Not the actual job applicant
This email was sent to a list I’m on by a friend of mine. I found it humorous, and well, we’ve started to turn to scraping interesting content off our friends, in the quest to feed to never ending hunger of this blog. It’s a hungry beast, and I want to keep updating on the regular as much as I can.
I’ve re-formatted it in a way that is reader friendly, so you can read down directly rather than having to scroll up the typical email chain. Here goes.
Initial Context (from my friend):
As we prepare for the summer internship season, I thought I’d pass along this classic that I received last year while recruiting for a summer intern. I’ve deleted this guy’s email information to avoid a “Chung is King” incident for this kid, but here’s the back-drop:
• This undergrad from Berkeley wanted an internship and alerted me he had another offer he was considering
• The day before our interview, he called me and rescheduled for the following week
• Rather than waiting a week, I hired another candidate so I could end the process and because the Berkeley kid said he was available to work in the Fall
• The Berkeley kid was irate and ended up calling me on a Sunday when I was with me wife and yelled at me for screwing him over
• I told him he might want to consider acting more professionally and ended the call. This is where the email picks up.
The Email Chain (from friend to would-be applicant):
I apologize, but I’m going to have to cancel our interview on Tuesday. I’ve decided to hire another candidate from the University of Washington. I would have loved the chance to talk with you about this role, but ultimately I needed to get this process done. Lets stay in touch though as I like you and your drive and there may be an opportunity in the Fall and beyond to
Good luck with the other role this summer.
The Response (from applicant to friend):
first off, if my tone of voice seemed a bit annoyed then I attribute it to the fact that I was in the library and ran outside to call you. I did not mean to come across as confrontational, if anything I think I sounded defeated on the phone, which is why I’m writing to you now.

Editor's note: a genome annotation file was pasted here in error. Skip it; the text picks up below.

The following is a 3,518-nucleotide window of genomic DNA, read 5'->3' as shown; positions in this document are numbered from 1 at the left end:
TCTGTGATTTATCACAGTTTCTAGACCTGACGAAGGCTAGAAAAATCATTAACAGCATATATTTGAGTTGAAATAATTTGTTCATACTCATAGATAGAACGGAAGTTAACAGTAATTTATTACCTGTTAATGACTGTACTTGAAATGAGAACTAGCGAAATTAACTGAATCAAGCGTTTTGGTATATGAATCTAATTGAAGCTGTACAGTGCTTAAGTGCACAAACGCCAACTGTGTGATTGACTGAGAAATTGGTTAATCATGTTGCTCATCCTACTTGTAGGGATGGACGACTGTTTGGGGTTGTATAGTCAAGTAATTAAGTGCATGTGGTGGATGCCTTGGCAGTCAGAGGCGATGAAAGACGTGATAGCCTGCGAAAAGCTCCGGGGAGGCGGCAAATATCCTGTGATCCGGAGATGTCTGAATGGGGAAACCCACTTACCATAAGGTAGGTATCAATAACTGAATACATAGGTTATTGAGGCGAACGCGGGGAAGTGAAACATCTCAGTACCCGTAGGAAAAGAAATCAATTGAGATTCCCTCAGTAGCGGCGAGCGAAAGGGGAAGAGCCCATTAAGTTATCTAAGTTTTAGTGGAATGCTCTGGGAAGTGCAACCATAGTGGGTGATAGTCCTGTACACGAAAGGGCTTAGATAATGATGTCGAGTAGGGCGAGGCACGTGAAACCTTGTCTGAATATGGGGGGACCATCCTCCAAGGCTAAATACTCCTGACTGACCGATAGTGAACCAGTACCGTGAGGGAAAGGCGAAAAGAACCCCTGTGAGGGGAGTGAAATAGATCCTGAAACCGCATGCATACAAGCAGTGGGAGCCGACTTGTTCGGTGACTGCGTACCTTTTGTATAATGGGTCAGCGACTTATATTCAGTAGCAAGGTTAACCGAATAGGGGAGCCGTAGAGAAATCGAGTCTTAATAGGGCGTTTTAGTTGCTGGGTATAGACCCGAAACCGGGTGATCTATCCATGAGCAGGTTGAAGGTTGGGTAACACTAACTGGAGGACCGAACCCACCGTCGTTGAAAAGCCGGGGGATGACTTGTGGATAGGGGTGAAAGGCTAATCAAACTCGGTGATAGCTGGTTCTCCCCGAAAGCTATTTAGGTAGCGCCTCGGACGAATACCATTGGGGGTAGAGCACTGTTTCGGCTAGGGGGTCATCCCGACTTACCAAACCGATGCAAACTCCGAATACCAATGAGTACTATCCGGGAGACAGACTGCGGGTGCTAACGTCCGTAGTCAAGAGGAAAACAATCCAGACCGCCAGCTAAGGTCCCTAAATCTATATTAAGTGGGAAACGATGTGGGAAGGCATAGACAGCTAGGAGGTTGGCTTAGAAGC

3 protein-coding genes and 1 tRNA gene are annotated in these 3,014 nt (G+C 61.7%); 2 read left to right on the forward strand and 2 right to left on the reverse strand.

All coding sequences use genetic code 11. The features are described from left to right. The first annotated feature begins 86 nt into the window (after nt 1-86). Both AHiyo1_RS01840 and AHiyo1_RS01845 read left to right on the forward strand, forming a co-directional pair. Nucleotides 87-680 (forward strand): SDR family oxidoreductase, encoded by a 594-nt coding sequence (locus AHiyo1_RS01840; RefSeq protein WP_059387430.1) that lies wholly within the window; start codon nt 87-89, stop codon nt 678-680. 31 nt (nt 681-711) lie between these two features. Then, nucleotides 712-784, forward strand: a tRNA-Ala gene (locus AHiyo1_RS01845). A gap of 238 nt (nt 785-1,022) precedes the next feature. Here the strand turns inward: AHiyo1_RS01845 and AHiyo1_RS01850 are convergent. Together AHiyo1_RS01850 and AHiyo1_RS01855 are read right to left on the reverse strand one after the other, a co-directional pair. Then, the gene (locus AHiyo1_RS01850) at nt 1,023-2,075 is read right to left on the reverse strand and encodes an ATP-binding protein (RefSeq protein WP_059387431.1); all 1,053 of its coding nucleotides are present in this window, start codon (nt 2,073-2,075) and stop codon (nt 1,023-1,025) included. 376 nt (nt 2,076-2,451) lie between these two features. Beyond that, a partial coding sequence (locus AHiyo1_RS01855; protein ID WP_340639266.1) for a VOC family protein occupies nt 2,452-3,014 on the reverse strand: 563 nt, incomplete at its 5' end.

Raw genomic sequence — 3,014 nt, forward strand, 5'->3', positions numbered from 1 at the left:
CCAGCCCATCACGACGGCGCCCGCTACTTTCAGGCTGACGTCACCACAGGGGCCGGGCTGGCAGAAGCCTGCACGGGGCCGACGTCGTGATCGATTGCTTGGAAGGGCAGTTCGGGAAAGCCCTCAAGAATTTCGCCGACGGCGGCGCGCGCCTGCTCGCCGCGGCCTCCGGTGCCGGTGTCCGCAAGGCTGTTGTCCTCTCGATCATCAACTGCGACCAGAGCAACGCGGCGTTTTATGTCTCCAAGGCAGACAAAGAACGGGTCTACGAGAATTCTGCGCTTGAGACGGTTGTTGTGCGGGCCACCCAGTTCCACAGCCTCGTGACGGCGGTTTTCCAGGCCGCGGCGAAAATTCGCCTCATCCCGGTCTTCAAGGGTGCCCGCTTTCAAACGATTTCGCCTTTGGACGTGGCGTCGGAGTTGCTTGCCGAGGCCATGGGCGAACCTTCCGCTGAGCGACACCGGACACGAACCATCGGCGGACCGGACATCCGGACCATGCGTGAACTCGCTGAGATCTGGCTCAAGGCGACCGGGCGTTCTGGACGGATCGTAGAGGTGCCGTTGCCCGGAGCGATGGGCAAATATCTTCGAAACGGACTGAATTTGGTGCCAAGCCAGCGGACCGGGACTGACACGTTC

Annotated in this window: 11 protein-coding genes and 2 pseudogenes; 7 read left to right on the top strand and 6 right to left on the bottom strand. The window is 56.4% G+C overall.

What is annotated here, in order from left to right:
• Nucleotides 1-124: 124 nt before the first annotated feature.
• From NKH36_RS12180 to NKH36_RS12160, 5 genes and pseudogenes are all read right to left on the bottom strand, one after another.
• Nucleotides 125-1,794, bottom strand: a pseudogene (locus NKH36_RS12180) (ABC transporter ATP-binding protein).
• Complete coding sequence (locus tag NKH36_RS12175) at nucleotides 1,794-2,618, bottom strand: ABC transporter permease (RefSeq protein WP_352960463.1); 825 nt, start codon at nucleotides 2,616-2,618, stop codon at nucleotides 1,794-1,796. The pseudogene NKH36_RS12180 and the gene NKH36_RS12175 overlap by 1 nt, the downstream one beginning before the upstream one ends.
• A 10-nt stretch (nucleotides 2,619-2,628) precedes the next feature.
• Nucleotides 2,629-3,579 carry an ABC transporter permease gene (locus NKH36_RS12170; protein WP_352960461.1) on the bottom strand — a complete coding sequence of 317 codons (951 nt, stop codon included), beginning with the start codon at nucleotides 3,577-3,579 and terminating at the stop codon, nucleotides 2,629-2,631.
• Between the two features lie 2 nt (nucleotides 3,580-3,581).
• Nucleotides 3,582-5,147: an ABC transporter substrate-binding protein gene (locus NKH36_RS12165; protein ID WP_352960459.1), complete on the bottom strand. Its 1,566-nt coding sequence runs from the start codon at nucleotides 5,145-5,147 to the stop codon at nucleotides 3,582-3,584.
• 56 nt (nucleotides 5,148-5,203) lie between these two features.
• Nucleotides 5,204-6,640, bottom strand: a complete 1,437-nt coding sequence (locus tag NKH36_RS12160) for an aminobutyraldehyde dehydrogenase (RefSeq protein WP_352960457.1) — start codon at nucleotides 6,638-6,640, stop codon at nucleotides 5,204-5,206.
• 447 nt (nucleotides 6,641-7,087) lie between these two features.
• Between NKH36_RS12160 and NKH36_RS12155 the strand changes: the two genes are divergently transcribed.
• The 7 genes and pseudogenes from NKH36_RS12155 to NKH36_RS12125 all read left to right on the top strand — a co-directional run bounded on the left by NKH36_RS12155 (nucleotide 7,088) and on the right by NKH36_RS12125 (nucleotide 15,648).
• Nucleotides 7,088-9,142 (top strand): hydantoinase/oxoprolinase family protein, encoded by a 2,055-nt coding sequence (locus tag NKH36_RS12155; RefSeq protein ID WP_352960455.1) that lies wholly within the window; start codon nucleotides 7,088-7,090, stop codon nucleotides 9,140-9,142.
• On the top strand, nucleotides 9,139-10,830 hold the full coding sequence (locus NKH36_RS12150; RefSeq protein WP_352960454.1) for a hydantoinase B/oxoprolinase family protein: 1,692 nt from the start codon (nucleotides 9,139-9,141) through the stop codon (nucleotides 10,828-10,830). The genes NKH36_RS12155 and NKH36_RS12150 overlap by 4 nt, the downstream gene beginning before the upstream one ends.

Look, you chastised my about my lack of professionalism, but if anyone has been unprofessional in this process it’s been you. If you had concerns about the rescheduling of my interview then you should have communicated it to me, as I did with you. That’s what grown professionals do. I have been keeping the people who gave me an offer waiting for over a week because I wanted to hear back from you. I know that you are in a position of power right now, you’re “the boss” and I’m just a lowly undergrad applying for an internship, but some lowly undergrads grow up to be big bad bosses such as yourself one day.
Working in an industry where personal relationships and reputation is so important, I would think twice about going off on too many more power trips on people who, for the moment, are below you. I would think that at business school you would have learned about the importance of not burning bridges, but evidently thats not the case.
I didn’t burn a bridge in this situation my friend, you did. I wouldn’t want to work for a firm that rescinds potential job offers on a whim and leaves people hanging. You have the right to be tired of interviewing applicants, you have the right to not care about my finals schedule, you have the right to cancel commitments you make, heck, you even have the right to be a rude, condescending asshole. But treating people like shit is not good for business, XXXX. And please don’t go riding on your high horse about me making threats about becoming some bigshot and remembering you screwing me over. I’m not pretending to be the best thing to happen to finance since John Kravis. But what I am saying, XXXX, is that I’m very disappointed, upset, indignant, and quite frankly, a little hurt. Maybe this was for the best, for the both of us. I sincerely wish you the best of luck in your future endeavors.
May you make boatloads of cash and treat them however which way you want to, just because you can. Thank you for sparing me the pleasure of getting to know you in person.
I’ve said my peace.